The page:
Though there are safe-for-work images I could use to show you the sexuality of Katawa Shoujo, I feel that they would constitute spoilers. As I said previously, the sexual content is vital to the story and it would be unfair of me to ruin it for you.
The entire 46-song soundtrack of Katawa Shoujo is comprised of original pieces written specifically for the story.
I absolutely love it. The songs always establish the mood perfectly and quite frankly, I think the music is beautiful.
The songs themselves are all instrumentals, typically consisting of only a few instruments. The songs were tailored to specific emotions, specific scenes, and specific characters. Katawa Shoujo has one of the best and most fitting soundtracks I have ever experienced in any game.
Rather than going over all the music piece by piece, I’ll just include a few of my favorite songs from the visual novel. Go ahead and listen to them. I’ll wait.
Katawa Shoujo is something special. It’s been a long time since any piece of media moved me as much as this simple visual novel did. Throughout my multiple playthroughs, I found myself smiling at the often adorable antics of the various characters and I even audibly laughed a few times.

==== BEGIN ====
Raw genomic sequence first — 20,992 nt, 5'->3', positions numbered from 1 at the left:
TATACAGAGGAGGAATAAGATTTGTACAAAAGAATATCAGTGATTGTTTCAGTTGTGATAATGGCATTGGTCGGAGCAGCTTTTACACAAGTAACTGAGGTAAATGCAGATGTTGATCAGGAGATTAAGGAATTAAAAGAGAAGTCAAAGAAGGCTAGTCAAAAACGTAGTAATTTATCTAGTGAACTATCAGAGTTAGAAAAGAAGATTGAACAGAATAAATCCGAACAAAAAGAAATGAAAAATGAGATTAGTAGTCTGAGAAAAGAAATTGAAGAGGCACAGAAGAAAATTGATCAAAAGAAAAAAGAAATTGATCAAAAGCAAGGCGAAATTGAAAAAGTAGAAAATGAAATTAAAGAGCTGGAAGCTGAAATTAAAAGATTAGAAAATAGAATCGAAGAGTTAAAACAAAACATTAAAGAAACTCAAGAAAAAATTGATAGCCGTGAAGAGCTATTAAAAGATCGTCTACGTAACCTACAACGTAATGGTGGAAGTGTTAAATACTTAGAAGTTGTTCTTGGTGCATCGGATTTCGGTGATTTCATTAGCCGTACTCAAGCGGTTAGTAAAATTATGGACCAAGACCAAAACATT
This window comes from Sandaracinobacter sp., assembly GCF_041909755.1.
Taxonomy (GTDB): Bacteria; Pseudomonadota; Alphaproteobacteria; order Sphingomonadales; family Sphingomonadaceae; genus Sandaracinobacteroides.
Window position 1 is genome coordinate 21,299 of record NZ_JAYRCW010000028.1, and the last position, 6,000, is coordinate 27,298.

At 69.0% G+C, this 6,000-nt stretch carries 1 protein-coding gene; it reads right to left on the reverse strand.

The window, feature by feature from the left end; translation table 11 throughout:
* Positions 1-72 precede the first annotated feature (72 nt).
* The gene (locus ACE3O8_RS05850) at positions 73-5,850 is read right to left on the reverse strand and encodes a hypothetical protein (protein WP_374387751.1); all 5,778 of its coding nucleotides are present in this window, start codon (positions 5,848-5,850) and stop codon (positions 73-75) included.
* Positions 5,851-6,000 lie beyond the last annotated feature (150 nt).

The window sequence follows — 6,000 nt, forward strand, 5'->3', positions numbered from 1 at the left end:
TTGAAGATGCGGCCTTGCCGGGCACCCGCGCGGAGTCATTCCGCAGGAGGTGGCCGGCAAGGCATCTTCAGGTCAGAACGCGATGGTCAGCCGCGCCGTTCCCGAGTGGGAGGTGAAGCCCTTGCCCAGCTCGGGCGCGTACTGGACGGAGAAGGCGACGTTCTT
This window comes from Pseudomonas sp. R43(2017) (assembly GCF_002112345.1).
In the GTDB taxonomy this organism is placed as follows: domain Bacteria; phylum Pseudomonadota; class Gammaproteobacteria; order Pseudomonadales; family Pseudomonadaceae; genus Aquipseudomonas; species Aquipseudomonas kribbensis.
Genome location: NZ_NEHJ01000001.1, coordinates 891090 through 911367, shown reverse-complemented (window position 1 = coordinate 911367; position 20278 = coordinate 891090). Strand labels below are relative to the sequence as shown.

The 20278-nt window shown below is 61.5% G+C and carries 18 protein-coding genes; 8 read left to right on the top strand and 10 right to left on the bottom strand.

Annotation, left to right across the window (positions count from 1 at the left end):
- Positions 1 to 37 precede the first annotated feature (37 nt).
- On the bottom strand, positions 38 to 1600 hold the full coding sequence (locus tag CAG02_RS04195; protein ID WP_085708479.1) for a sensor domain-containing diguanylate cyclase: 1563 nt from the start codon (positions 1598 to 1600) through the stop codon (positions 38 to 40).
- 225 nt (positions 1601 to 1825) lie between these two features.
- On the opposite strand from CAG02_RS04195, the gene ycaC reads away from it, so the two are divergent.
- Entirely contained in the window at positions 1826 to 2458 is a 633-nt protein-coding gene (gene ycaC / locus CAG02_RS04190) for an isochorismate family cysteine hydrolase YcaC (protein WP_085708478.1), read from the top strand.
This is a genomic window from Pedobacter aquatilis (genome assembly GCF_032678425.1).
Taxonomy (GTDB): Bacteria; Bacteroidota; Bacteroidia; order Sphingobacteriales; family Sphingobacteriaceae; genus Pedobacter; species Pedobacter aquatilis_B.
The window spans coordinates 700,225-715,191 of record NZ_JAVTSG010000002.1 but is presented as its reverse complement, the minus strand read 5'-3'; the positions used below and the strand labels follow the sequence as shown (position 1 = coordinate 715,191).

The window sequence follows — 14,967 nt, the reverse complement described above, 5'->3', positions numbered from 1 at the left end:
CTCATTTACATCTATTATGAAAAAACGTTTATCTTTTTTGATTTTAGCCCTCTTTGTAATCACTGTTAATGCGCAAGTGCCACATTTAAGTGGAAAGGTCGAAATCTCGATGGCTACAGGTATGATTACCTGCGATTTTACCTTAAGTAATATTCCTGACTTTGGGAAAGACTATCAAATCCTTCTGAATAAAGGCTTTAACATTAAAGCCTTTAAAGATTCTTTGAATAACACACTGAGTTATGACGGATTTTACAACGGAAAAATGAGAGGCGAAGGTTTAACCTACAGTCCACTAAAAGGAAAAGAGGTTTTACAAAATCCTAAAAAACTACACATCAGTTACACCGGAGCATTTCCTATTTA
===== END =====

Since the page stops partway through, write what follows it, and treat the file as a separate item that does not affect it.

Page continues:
I felt like I connected with the characters, even though they’re just pixels and text. When one of them is clearly hurting, I want to comfort them. When they close themselves off, I can get just as frustrated as Hisao.
Some of the bad endings absolutely tore my heart out. I won’t spoil any of them, but there were times when I felt absolutely awful. I was sad and had to step away from my computer for a few minutes to comprehend what had just happened.
I love reading, but it’s rare for me to become as fully immersed and committed to a story as I have with Katawa Shoujo. Everything about it, from the characters to the music to the decision-making all combined to form a story that truly moved me. I cannot recommend Katawa Shoujo highly enough. It’s free, it’s incredible, and you have absolutely no excuse not to play it.
And to think it was created by a bunch of anons on 4Chan.